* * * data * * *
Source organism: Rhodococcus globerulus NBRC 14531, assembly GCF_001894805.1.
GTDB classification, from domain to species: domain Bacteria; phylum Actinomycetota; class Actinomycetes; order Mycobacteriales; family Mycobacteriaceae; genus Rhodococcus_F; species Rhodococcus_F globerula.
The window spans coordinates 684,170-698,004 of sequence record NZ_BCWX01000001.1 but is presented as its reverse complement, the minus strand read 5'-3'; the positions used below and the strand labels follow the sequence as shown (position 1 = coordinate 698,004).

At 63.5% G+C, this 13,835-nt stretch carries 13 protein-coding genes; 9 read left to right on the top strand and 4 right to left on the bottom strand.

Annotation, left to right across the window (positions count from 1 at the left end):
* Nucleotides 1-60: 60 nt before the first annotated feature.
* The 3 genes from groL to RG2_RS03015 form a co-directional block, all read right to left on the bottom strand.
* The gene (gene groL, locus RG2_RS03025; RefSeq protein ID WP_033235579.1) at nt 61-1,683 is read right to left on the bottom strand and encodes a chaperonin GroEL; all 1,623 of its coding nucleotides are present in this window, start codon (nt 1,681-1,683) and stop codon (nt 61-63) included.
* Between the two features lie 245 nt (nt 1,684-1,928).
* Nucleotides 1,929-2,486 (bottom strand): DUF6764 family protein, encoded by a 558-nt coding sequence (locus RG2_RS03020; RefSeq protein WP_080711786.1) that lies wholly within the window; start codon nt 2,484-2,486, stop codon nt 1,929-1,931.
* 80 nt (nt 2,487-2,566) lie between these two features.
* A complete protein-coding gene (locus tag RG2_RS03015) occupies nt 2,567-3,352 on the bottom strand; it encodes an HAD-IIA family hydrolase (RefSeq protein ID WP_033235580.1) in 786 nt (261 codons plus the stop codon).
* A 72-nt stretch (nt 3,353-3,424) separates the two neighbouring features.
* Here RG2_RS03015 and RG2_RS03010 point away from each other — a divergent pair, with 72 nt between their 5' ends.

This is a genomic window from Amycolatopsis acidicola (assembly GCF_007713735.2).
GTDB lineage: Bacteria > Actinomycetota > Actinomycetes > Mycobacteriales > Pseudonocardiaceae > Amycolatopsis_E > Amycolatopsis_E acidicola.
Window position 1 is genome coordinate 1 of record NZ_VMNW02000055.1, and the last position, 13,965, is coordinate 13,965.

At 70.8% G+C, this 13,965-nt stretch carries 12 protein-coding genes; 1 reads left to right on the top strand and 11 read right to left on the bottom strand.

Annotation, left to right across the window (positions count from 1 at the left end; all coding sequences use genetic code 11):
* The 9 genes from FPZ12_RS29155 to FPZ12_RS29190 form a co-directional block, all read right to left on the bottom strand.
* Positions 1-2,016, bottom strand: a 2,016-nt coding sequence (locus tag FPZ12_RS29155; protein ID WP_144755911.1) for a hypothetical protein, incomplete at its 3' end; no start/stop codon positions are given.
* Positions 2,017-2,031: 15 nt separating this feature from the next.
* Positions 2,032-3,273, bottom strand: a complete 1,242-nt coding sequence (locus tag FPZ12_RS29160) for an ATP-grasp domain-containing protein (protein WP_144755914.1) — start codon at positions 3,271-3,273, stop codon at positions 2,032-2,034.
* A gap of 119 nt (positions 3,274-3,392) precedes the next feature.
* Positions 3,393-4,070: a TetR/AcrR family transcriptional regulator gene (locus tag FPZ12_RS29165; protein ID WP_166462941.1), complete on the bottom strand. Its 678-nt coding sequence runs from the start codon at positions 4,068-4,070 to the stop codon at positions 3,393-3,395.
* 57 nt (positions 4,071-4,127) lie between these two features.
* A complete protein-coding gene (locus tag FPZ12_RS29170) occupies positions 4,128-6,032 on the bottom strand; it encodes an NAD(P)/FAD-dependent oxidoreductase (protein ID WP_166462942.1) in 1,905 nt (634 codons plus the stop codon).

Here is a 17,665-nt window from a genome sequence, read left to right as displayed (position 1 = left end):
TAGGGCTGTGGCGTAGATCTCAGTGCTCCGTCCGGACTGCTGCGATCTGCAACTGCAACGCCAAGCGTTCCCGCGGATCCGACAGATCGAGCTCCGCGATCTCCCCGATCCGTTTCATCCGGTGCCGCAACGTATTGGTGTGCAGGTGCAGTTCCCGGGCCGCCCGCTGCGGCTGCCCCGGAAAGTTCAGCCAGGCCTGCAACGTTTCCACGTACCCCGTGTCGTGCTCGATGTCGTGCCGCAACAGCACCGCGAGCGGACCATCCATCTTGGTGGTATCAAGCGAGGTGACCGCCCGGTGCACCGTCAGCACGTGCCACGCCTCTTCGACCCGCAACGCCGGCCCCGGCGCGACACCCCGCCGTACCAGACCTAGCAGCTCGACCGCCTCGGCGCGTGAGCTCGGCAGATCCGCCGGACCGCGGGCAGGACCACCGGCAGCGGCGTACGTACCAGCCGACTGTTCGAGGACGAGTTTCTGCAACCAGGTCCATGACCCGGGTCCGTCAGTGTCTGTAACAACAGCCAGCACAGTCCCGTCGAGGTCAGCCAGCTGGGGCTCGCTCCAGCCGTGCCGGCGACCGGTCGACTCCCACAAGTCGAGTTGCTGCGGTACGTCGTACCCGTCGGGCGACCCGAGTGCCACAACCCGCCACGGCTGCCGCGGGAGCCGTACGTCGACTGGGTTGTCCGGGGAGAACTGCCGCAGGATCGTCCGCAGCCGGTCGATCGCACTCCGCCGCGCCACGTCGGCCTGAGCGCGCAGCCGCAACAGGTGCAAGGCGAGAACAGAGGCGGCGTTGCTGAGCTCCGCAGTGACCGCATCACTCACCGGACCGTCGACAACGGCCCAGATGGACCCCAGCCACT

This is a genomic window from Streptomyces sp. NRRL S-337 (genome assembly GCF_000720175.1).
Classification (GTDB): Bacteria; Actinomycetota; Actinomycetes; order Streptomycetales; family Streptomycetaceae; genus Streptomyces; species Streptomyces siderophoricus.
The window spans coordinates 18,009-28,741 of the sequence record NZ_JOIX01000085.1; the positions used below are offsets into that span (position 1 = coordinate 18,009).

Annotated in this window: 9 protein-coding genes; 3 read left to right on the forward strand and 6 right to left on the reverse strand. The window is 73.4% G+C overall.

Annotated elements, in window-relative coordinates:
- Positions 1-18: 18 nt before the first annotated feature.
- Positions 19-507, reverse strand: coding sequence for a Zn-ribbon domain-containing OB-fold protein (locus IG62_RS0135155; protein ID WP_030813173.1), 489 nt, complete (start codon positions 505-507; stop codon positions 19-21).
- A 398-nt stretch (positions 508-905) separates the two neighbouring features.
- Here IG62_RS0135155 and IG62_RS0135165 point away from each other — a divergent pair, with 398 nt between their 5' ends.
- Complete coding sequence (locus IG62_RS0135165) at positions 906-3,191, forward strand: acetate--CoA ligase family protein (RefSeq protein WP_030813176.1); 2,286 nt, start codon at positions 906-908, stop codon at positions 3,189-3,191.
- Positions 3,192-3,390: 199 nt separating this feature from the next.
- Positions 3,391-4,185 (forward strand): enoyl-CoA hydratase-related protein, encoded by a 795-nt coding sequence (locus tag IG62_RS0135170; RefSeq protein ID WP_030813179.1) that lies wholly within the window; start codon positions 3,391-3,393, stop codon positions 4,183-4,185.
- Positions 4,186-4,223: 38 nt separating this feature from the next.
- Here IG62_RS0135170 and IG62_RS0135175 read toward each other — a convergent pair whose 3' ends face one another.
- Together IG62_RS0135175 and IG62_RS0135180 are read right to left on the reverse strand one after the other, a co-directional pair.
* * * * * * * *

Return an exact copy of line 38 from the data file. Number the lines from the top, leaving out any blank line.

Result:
- Here IG62_RS0135155 and IG62_RS0135165 point away from each other — a divergent pair, with 398 nt between their 5' ends.